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RE: st: per standard deviation change

From   "Martin Weiss" <[email protected]>
To   <[email protected]>
Subject   RE: st: per standard deviation change
Date   Thu, 11 Sep 2008 15:28:25 +0200

That is a very good point by Ronan! I overlooked in my initial response that
you had a dummy as explanatory variable where the -beta- option to -regress-
does not make sense. Note that the calculation you envisage toward the end
of your post is easily accomplished via -egen, std-. 


-----Original Message-----
From: [email protected]
[mailto:[email protected]] On Behalf Of Ronan Conroy
Sent: Thursday, September 11, 2008 2:08 PM
To: [email protected]
Subject: Re: st: per standard deviation change 

On 11 Sep 2008, at 12:35, Mohammed El Faramawi wrote:

> I want to ask about modeling a continuous variable as per standard  
> deviation change. For example if I have a continuous variable such  
> as arterial blood pressure(BP) measured in mmhg and I want to  
> express the relationship between per standard deviation change of  
> blood pressure and the physical activity (coded yes, no). How can I  
> do that? Should I calculate the mean of BP abd then subtract it from  
> the individual observation then divide the product by standard  
> deviation.

You are making life too complicated! Here's an example with mean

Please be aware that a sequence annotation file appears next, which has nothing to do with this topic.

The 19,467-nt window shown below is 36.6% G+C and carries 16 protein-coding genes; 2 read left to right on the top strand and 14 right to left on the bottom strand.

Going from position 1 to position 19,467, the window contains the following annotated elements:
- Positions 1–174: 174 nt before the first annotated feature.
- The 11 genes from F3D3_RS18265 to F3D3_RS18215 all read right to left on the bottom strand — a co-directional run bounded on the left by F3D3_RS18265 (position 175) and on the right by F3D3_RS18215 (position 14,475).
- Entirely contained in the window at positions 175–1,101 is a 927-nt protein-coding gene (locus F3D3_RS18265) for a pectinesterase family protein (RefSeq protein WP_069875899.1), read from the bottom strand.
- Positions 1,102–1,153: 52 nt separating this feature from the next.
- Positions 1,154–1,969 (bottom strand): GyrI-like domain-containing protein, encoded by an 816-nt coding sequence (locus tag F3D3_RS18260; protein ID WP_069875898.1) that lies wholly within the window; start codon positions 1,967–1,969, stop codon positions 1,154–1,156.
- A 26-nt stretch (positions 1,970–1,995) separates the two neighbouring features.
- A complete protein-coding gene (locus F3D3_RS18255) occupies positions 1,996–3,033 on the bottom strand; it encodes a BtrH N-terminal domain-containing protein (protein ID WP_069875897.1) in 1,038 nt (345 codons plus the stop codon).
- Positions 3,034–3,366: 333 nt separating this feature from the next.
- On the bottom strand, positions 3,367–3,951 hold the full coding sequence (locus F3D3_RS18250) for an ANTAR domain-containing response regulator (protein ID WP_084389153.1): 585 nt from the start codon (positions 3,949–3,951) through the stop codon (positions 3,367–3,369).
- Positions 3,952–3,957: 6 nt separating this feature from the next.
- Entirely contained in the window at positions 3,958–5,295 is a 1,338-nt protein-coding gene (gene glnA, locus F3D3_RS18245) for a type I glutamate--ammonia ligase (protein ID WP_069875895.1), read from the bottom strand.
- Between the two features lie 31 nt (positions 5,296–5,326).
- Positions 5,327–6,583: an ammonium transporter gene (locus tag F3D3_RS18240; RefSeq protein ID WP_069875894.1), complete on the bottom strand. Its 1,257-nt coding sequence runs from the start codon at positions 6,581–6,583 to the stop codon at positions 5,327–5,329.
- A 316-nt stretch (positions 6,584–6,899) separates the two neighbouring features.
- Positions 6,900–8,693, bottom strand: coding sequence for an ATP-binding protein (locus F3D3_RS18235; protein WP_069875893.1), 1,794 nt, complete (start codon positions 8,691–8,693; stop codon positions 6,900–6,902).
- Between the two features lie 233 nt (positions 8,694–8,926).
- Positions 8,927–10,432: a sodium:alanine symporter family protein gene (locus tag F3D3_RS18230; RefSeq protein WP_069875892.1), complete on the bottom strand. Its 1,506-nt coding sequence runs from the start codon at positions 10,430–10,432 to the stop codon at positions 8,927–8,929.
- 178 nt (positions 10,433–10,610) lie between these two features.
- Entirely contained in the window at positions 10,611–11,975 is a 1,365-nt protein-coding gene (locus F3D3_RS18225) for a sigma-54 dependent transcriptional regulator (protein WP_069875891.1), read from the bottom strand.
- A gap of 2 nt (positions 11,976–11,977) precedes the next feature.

arterial pressure, measured in women, late in pregnancy:

. regress map smoking if visit==5

       Source |       SS       df       MS              Number of obs  
=     256
-------------+------------------------------           F(  1,   254)  
=    8.35
        Model |  788.039627     1  788.039627           Prob > F       
=  0.0042
     Residual |  23975.3197   254  94.3910226           R-squared      
=  0.0318
-------------+------------------------------           Adj R-squared  
=  0.0280
        Total |  24763.3594   255  97.1112132           Root MSE       
=  9.7155

          map |      Coef.   Std. Err.      t    P>|t|     [95% Conf.  
      smoking |  -3.562013   1.232783    -2.89   0.004    -5.989791    
        _cons |   93.37333   .7932676   117.71   0.000     91.81111     

You can see that smoking reduces the mean arterial pressure by 3.6 mm/ 
Hg (the coefficient for smoking) with a confidence interval of 1.1 to  
6.0 (5.989791 rounded). This is an important reason why smokers'  
babies are born lighter than non-smokers' (they lose the equivalent to  
one week of gestational development).

Reporting the effect thus has the advantage that a clinician can  
understand it, because it is expressed in the units in which blood  
pressure is measured. And from your point of view, the advantage is  
that you can extract this information very easily from -regress-.

You can do likewise with your exercisers versus non-exercisers  

No-one understands standard deviations in clinical medicine.

> Or should I subtract the standard deviation from the individual  
> observation?
> Also, Should I take the absolute variable when the new variable is  
> created or should I keep the signs when the regression is conducted?

You will notice how I reported the effect size and its confidence  
interval with the minus signs removed. As a general rule, no-one  
understands negative numbers and no-one understands risk ratios or  
odds ratios that are less than one.

Ronan Conroy

[email protected]
Royal College of Surgeons in Ireland
Epidemiology Department,
Beaux Lane House, Dublin 2, Ireland
+353 (0)1 402 2431
+353 (0)87 799 97 95
+353 (0)1 402 2764 (Fax - remember them?)

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